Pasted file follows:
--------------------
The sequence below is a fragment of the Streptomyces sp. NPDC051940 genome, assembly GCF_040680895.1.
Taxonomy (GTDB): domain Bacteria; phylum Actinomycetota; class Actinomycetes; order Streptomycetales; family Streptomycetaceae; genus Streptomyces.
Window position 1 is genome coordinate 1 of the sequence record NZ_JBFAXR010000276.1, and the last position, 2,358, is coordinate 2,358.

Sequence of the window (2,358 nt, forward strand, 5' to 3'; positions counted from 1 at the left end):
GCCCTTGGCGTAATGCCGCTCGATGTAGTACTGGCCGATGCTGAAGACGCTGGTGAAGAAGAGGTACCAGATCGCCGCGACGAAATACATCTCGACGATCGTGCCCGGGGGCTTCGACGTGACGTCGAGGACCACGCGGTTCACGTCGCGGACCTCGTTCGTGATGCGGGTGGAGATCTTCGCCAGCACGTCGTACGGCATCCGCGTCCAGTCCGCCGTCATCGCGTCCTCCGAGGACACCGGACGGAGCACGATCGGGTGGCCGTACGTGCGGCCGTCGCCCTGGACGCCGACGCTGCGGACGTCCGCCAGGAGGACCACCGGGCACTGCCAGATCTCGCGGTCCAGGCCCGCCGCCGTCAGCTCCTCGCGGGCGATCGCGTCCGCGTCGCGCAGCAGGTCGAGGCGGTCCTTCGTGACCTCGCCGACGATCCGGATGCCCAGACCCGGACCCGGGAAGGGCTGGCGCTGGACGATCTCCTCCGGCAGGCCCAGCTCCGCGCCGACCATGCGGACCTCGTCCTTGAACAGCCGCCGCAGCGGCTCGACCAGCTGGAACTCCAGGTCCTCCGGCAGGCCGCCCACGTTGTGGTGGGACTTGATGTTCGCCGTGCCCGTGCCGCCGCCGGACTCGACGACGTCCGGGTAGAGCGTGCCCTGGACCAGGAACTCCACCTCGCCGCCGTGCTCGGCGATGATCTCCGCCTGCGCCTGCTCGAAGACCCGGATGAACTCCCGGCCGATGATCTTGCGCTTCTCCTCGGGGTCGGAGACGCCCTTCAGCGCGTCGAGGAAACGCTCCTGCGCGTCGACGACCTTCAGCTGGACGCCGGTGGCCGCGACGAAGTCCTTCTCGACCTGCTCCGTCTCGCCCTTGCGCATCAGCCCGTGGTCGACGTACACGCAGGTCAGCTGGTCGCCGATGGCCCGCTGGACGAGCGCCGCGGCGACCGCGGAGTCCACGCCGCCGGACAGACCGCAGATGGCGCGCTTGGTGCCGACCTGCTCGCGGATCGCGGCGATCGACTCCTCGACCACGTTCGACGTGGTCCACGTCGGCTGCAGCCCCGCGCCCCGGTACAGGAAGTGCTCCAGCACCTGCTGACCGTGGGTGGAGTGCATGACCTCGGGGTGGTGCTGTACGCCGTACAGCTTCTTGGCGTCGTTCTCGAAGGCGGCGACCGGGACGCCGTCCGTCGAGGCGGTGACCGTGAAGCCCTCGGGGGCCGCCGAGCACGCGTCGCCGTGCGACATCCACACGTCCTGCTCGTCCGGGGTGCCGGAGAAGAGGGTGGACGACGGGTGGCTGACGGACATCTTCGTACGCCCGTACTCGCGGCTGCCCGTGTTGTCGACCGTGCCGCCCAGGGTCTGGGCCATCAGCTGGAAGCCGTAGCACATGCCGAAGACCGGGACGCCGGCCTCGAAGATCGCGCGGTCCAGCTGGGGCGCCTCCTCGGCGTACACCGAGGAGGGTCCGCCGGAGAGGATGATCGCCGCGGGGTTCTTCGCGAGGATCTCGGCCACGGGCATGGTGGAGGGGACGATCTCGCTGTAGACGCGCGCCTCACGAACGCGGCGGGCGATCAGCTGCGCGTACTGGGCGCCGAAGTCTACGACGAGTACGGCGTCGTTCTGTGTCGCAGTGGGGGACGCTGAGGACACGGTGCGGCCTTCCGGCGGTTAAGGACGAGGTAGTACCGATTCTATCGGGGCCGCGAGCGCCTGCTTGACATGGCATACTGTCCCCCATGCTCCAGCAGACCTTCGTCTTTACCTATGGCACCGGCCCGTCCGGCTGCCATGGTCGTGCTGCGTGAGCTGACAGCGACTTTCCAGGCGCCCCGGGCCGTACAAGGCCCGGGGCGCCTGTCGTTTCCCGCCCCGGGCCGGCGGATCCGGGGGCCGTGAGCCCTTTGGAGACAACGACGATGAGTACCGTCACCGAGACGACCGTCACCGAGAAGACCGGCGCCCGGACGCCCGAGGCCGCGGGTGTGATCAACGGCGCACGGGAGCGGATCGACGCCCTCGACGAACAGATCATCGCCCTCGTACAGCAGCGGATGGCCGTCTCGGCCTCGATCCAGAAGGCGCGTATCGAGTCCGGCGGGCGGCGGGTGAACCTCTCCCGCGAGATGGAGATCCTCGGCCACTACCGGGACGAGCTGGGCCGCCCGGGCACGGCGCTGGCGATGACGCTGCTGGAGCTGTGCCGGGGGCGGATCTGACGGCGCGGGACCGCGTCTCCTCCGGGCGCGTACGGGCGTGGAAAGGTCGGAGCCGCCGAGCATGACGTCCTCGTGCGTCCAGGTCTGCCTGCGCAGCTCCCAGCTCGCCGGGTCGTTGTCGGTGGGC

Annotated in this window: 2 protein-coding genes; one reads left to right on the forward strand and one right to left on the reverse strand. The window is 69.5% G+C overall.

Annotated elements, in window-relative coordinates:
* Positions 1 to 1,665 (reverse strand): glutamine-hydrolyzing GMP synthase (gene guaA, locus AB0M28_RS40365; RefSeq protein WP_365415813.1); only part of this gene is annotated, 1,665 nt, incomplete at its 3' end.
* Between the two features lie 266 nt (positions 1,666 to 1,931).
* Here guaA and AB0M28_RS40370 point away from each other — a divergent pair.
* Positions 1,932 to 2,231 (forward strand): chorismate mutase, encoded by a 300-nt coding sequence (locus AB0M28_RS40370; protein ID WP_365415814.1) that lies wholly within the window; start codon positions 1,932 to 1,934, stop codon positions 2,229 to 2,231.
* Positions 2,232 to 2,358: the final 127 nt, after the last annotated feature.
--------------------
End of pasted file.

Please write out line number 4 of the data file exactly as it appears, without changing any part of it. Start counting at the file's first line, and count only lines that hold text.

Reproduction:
Sequence of the window (2,358 nt, forward strand, 5' to 3'; positions counted from 1 at the left end):